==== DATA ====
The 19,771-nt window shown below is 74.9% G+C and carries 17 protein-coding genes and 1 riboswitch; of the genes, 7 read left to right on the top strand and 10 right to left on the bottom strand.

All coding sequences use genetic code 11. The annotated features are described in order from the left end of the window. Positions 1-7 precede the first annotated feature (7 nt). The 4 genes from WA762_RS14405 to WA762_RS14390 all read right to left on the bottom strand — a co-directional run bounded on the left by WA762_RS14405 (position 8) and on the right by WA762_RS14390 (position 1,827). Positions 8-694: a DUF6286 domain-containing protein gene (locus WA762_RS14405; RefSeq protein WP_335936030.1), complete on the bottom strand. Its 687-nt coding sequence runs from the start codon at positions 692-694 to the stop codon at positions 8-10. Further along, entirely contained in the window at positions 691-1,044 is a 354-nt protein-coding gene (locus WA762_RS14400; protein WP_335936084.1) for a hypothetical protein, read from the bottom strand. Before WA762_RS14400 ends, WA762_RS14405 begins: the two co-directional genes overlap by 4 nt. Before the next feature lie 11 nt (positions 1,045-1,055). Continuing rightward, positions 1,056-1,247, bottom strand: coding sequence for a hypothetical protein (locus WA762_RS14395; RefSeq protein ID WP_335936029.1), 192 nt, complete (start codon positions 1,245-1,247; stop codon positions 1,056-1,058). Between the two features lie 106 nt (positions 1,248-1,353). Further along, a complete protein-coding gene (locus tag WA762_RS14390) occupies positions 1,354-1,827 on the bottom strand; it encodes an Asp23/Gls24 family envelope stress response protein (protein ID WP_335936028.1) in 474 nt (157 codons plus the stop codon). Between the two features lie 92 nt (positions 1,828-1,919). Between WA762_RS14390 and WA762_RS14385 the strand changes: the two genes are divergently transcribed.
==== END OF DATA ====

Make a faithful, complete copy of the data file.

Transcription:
The 19,771-nt window shown below is 74.9% G+C and carries 17 protein-coding genes and 1 riboswitch; of the genes, 7 read left to right on the top strand and 10 right to left on the bottom strand.

All coding sequences use genetic code 11. The annotated features are described in order from the left end of the window. Positions 1-7 precede the first annotated feature (7 nt). The 4 genes from WA762_RS14405 to WA762_RS14390 all read right to left on the bottom strand — a co-directional run bounded on the left by WA762_RS14405 (position 8) and on the right by WA762_RS14390 (position 1,827). Positions 8-694: a DUF6286 domain-containing protein gene (locus WA762_RS14405; RefSeq protein WP_335936030.1), complete on the bottom strand. Its 687-nt coding sequence runs from the start codon at positions 692-694 to the stop codon at positions 8-10. Further along, entirely contained in the window at positions 691-1,044 is a 354-nt protein-coding gene (locus WA762_RS14400; protein WP_335936084.1) for a hypothetical protein, read from the bottom strand. Before WA762_RS14400 ends, WA762_RS14405 begins: the two co-directional genes overlap by 4 nt. Before the next feature lie 11 nt (positions 1,045-1,055). Continuing rightward, positions 1,056-1,247, bottom strand: coding sequence for a hypothetical protein (locus WA762_RS14395; RefSeq protein ID WP_335936029.1), 192 nt, complete (start codon positions 1,245-1,247; stop codon positions 1,056-1,058). Between the two features lie 106 nt (positions 1,248-1,353). Further along, a complete protein-coding gene (locus tag WA762_RS14390) occupies positions 1,354-1,827 on the bottom strand; it encodes an Asp23/Gls24 family envelope stress response protein (protein ID WP_335936028.1) in 474 nt (157 codons plus the stop codon). Between the two features lie 92 nt (positions 1,828-1,919). Between WA762_RS14390 and WA762_RS14385 the strand changes: the two genes are divergently transcribed.